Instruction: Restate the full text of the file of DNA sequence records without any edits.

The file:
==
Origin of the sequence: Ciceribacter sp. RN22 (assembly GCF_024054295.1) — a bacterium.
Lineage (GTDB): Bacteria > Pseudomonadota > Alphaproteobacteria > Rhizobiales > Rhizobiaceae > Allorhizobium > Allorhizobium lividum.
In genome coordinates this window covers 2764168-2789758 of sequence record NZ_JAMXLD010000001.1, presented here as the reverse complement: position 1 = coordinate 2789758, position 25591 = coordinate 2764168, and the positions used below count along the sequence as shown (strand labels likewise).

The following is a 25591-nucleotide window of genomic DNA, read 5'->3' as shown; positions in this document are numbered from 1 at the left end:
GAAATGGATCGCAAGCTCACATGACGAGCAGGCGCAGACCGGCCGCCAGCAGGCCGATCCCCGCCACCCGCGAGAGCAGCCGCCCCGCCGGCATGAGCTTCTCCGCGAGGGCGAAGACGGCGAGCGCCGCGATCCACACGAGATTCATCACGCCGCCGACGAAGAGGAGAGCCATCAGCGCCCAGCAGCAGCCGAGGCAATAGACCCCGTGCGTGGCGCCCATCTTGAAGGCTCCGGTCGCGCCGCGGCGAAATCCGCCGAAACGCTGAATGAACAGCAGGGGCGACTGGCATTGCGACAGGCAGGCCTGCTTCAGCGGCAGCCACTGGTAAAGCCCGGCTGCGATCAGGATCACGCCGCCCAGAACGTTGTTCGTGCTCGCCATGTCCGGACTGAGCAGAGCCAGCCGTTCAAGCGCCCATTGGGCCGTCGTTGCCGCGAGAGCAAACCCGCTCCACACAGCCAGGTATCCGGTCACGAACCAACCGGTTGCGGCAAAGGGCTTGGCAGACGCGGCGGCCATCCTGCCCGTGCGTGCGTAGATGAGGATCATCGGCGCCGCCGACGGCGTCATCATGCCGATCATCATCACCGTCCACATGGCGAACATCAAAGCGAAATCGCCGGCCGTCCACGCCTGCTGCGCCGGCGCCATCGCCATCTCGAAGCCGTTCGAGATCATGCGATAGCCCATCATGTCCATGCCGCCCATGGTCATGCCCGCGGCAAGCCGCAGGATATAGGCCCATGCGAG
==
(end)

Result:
Origin of the sequence: Ciceribacter sp. RN22 (assembly GCF_024054295.1) — a bacterium.
Lineage (GTDB): Bacteria > Pseudomonadota > Alphaproteobacteria > Rhizobiales > Rhizobiaceae > Allorhizobium > Allorhizobium lividum.
In genome coordinates this window covers 2764168-2789758 of sequence record NZ_JAMXLD010000001.1, presented here as the reverse complement: position 1 = coordinate 2789758, position 25591 = coordinate 2764168, and the positions used below count along the sequence as shown (strand labels likewise).

The following is a 25591-nucleotide window of genomic DNA, read 5'->3' as shown; positions in this document are numbered from 1 at the left end:
GAAATGGATCGCAAGCTCACATGACGAGCAGGCGCAGACCGGCCGCCAGCAGGCCGATCCCCGCCACCCGCGAGAGCAGCCGCCCCGCCGGCATGAGCTTCTCCGCGAGGGCGAAGACGGCGAGCGCCGCGATCCACACGAGATTCATCACGCCGCCGACGAAGAGGAGAGCCATCAGCGCCCAGCAGCAGCCGAGGCAATAGACCCCGTGCGTGGCGCCCATCTTGAAGGCTCCGGTCGCGCCGCGGCGAAATCCGCCGAAACGCTGAATGAACAGCAGGGGCGACTGGCATTGCGACAGGCAGGCCTGCTTCAGCGGCAGCCACTGGTAAAGCCCGGCTGCGATCAGGATCACGCCGCCCAGAACGTTGTTCGTGCTCGCCATGTCCGGACTGAGCAGAGCCAGCCGTTCAAGCGCCCATTGGGCCGTCGTTGCCGCGAGAGCAAACCCGCTCCACACAGCCAGGTATCCGGTCACGAACCAACCGGTTGCGGCAAAGGGCTTGGCAGACGCGGCGGCCATCCTGCCCGTGCGTGCGTAGATGAGGATCATCGGCGCCGCCGACGGCGTCATCATGCCGATCATCATCACCGTCCACATGGCGAACATCAAAGCGAAATCGCCGGCCGTCCACGCCTGCTGCGCCGGCGCCATCGCCATCTCGAAGCCGTTCGAGATCATGCGATAGCCCATCATGTCCATGCCGCCCATGGTCATGCCCGCGGCAAGCCGCAGGATATAGGCCCATGCGAG